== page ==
Grandfather John Harris Kinzie was still a government Indian agent. The Native Americans came to him with their problems, and they often stopped in Chicago to ask his advice before going to Washington to put their grievances before the president. It delighted Daisy to see the Native Americans sitting in silent conference with her grandfather in the garden.

During quiet times, Grandfather Kinzie told the children stories. Daisy's favorite was the true story about her great-grandmother, Eleanor Lytle McKillip, who, as a child, had been kidnapped and then adopted by the Seneca. Daisy knew that her great-grandmother had been named "Little-Ship-Under-Full-Sail" by Chief Cornplanter. Her mother had been called that name, too. So Daisy was proud when her family decided that it suited her. It was a good name for Daisy. Like a ship with sails spread and flags flying, she went through life proudly and fearlessly, in spite of strong winds and stormy seas.

In later years, Daisy told the story about her great-grandmother and the Seneca often — many times to Girl Scouts around a campfire. And throughout her life she smiled when people called her "Little-Ship."

Soon after the Gordons arrived in Chicago, Daisy became ill with a disease called "brain fever," perhaps as a result of years of poor nutrition and the exhausting journey from the South. For days no one knew if she would live or die. Finally the terrible fever broke, and she was out of danger. The doctor told the family that she was to have her own way until she was completely well.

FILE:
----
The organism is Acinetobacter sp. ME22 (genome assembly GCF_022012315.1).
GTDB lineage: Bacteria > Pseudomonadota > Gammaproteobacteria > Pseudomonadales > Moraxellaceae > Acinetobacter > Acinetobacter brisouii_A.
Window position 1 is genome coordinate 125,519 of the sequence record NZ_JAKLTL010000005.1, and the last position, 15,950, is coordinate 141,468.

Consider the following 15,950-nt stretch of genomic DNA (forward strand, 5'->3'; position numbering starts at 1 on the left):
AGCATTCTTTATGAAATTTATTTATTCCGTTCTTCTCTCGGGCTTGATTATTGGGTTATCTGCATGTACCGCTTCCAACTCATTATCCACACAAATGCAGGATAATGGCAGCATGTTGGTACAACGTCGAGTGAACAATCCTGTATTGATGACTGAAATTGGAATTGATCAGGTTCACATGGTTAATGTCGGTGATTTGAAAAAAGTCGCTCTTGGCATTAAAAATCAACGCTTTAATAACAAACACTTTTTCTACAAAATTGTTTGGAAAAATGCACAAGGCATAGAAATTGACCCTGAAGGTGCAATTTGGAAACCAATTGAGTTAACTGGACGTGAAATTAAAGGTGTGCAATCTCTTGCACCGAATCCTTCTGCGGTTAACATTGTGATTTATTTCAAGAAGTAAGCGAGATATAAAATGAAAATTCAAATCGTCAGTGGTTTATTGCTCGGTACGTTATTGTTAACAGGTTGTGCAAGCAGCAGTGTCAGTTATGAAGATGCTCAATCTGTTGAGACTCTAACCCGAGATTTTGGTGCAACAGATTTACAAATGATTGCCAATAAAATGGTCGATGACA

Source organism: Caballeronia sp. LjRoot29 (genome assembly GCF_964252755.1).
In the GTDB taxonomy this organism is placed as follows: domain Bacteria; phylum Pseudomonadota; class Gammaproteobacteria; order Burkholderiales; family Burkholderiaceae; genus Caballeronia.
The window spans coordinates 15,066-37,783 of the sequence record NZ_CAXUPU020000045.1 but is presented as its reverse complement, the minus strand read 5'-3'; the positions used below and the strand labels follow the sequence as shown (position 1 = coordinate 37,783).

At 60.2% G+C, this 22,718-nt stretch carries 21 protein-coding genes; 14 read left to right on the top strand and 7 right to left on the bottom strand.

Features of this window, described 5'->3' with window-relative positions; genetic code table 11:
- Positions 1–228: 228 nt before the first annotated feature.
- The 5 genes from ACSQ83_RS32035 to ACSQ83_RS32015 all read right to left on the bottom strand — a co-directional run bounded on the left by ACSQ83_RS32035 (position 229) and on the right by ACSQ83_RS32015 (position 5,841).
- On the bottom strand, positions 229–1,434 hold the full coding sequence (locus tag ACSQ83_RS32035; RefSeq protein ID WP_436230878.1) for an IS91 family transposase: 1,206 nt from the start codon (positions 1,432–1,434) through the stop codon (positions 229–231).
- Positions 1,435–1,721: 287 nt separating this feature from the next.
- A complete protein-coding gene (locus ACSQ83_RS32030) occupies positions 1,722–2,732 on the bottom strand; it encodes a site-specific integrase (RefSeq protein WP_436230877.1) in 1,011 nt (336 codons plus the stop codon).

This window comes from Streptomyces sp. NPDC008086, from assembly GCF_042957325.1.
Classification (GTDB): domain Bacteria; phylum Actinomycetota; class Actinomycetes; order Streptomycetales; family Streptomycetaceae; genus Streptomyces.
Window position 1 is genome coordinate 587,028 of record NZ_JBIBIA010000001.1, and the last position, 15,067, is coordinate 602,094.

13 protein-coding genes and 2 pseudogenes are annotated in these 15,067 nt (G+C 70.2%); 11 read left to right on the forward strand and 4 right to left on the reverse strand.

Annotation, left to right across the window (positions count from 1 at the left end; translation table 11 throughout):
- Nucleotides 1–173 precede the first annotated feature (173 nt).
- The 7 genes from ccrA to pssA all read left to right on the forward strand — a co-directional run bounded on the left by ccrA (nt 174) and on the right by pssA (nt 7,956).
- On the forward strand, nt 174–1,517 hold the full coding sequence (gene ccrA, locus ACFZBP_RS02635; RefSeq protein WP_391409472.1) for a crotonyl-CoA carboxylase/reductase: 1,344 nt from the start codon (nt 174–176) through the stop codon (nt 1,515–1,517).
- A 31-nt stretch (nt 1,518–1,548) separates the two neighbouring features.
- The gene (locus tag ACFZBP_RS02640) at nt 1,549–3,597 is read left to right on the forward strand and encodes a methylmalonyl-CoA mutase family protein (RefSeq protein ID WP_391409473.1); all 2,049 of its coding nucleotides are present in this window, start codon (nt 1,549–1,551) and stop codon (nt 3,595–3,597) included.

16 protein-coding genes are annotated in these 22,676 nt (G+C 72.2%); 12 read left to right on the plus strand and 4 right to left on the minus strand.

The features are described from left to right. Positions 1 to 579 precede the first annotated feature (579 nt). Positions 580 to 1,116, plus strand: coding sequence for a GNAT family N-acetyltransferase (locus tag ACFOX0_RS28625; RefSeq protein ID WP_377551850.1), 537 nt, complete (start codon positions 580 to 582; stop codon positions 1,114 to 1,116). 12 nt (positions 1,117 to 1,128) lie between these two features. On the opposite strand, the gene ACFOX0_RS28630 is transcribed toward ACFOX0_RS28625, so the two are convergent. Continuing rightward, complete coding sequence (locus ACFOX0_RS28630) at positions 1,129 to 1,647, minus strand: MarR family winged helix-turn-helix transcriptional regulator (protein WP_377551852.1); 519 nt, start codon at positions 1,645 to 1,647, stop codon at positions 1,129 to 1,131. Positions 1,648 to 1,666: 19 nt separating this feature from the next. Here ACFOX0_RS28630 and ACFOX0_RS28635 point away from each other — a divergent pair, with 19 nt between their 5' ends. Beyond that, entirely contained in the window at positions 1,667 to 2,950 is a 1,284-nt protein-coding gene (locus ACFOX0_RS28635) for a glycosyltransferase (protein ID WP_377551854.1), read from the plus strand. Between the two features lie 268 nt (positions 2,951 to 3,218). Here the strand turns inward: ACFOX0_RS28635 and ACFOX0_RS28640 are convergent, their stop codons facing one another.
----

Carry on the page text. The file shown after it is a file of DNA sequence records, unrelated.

Everyone brought Daisy gifts and fussed over her. She loved the attention. But several times when she was cranky, her grandmother told Daisy's mother she was afraid that Daisy would be spoiled for life. Her mother laughed and said that Daisy was the kind of person who would always have her own way.

On April 9, 1865, the family was about to have supper when they heard cowbells. Grandfather Kinzie burst in, shouting, "The war is over! The war is over!" They all ran out and joined the neighbors, who were ringing bells, hugging, laughing, and crying.

Daisy and Nelly jumped up and down, "We've won! We've won!" they cried. Grandpa Kinzie put his arms around the little girls and said, gently, "No, my dears, you've lost."

Daisy, in tears, ran to the gate on Michigan Street. Crowds of happy people were pushing past and shouting, "Hurrah for Lincoln and the Union!" and "Yea, General Grant!"

Men tossed their hats into the air and sang "Battle Hymn of the Republic," a favorite Yankee hymn. Daisy was not to be outdone. She quickly climbed the fence and loudly sang out "Dixie," a popular song of the Confederacy. The song, written by an Ohioan, had always been a favorite of Mr. Lincoln. So, for a moment, the Yankee crowd was quiet. Then they broke into cheers for the young Rebel.

It was difficult for Daisy to understand what had happened. Papa had lost! The Confederacy was gone. "Gone where?" she asked, bewildered.

Soon after the war's end, Grandfather Kinzie died. It was a sad time for the family. Daisy missed her grandfather who had told so many wonderful stories about the Native Americans and called her "Little-Ship-Under-Full-Sail."